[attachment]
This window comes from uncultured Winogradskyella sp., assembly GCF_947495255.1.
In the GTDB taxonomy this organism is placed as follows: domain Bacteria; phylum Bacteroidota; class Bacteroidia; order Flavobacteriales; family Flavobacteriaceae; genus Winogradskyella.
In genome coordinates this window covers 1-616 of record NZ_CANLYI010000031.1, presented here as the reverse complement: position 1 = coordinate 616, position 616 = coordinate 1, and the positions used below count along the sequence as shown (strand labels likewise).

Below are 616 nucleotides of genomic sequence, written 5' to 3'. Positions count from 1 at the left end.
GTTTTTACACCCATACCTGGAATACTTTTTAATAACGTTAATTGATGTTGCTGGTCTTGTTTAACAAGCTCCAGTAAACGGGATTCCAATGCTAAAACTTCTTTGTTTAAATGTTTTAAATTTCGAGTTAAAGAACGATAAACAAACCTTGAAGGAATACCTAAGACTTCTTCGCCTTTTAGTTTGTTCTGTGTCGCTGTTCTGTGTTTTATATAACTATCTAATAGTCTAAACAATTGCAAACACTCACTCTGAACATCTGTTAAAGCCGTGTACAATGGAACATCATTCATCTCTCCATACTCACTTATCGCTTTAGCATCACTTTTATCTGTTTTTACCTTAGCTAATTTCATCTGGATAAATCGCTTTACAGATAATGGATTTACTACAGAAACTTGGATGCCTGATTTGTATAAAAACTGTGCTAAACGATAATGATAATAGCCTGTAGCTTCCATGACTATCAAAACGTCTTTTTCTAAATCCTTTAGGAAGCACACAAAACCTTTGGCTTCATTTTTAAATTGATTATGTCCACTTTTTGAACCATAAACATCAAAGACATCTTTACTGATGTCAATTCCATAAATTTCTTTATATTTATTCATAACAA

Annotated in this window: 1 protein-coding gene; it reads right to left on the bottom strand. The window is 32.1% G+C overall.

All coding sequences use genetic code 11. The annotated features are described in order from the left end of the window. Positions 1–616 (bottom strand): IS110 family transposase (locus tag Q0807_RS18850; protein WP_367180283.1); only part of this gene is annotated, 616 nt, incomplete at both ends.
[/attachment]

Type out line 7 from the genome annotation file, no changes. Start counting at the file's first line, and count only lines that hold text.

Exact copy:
All coding sequences use genetic code 11. The annotated features are described in order from the left end of the window. Positions 1–616 (bottom strand): IS110 family transposase (locus tag Q0807_RS18850; protein WP_367180283.1); only part of this gene is annotated, 616 nt, incomplete at both ends.